Now, finally done with the picture of the boot, I refocus past the brilliant white snowflakes, blazing repetitive flashes in the light of my headlamp, to see a huddle of climbers in a place that dampens light and sound and feeling.
This is a strange, monochromatic, expansive place above Pan— people walk through it to get to Muir or beyond. It feels vaguely ominous, not technical or towering, but flat and black and, with the snow falling like brush strokes, roughly impressionistic. The sheer volume of the cold so easily leaves those who come here obtunded, forced to sleep, too numb to get away. This is where my friends are tonight, huddled together in a space as large as a bivy bag behind a rock, working to offset that effect. They are a noisy, mismatched, ridiculous bunch of craftsmen with complementary skills who are not being paid to do this job. The more I think about it, the more I think this is the only way to escape the numbness, by shocking it with our crazy mix of personalities and backgrounds and pants colors.
I brought with me several people in brightly colored pants, plus Bob. Bob retired too early from a career, first in the Marine Corps and then in a few other branches of the service. He does not condone hot pink pants. He has retained the cropped haircut, and lists his hobbies as climbing and golf, both of which he does with great proficiency. On several occasions, while getting food after rescues, he has bought the whole table dinner, telling the waitstaff that we’re his children.
Now, Bob is trying to get the injured hiker, who is also an E.R. doctor, to sit on his sleeping pad for insulation. Bob just took an EMT class and he wants to work the lingo, and he’s yelling above everyone else, over and over, “Get the pad under your ischium!” “No, higher, under your ischium!” “Just sit on it so it’s under your ischium!”
The flight nurse finally turns to Bob, waving his blue nitrile gloved fist in the air. “Say ischium one more time and you’ll get my metacarpals in your mandible!”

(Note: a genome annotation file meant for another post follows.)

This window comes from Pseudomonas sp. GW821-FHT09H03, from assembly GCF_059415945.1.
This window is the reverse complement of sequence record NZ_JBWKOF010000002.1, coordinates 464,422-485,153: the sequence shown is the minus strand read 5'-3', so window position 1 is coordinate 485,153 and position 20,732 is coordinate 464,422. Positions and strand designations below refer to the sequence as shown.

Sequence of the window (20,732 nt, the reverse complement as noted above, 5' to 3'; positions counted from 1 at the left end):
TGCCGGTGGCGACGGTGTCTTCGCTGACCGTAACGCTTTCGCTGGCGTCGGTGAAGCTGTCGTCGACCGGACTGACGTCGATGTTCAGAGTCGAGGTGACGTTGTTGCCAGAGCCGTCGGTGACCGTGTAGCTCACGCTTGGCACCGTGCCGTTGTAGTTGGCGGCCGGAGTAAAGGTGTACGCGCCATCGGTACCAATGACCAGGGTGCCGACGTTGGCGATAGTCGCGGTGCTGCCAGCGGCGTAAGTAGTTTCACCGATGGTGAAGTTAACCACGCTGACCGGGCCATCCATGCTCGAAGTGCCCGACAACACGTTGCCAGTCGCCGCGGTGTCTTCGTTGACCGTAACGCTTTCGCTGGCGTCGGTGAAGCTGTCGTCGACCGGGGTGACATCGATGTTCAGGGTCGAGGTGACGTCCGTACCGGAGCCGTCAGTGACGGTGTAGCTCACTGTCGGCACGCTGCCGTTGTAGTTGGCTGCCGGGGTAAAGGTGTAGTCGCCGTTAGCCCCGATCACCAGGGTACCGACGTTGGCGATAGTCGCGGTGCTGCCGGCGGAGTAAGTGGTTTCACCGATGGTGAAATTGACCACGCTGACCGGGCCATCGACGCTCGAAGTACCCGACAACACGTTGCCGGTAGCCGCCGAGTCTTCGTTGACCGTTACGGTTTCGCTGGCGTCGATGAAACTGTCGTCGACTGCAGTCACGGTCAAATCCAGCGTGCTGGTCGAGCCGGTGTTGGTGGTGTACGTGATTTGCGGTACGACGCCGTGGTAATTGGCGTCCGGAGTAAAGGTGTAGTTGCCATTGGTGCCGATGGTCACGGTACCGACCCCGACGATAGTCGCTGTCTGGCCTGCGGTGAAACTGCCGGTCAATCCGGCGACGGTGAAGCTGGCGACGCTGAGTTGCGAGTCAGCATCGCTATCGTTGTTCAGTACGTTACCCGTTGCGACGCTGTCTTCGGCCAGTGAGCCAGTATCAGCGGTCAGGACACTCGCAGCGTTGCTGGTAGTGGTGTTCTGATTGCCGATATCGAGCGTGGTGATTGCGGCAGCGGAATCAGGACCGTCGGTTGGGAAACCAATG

I can’t see Bob’s face, but I know his eyes slant behind his custom safety sport bifocals, and then they all dive back behind the boulder, and I just smile in the dark, watching them.
Mount Rainier is beautiful at night, looking down the end of the big trees, low on the mountain and early in the winter, heather totally encased in ice mushrooms. I love the clear ice. I love the way the palms of my gloves and the knees of my pants stick to it. I love when it is cold enough that the snow blasting at my jacket doesn’t leave damp spots. The dryness is such a blessing.
This rescue is so much more straightforward than anything I’ve done in ages. It feels fun to have an easy plan and a strong crew, with no real suffering on our part. I wish I’d brought glow sticks just so I could see the line of anchors below me like lights on a ice runway, smooth and mellow and perfect—except for the rocks, which I know are there—but still it looks perfect from where I stand, looking at the slope dipping down Pan and out to Paradise. I can see my crew below me in the dark, ready to start lowering the man, bickering about who gets shotgun on the way home. They’re all crazy to argue, because it’s me. Actually… now that I think about it, it probably isn’t. Paul hates driving at night and I’ve always been a good anchor-leg driver. But anyway, really, this is good service. Who gets their leg splinted in the middle of nowhere, in the middle of the night, for free by half an E.R.’s worth of folks who enjoy working together this much? I sense my friend Myers from Olympic smiling in the dark to my right for exactly the same reason I am. Sometimes volunteers can be iffy. It’s tough to know who you’re getting. But sometimes volunteers can be awesome, and tonight I know we’re awesome.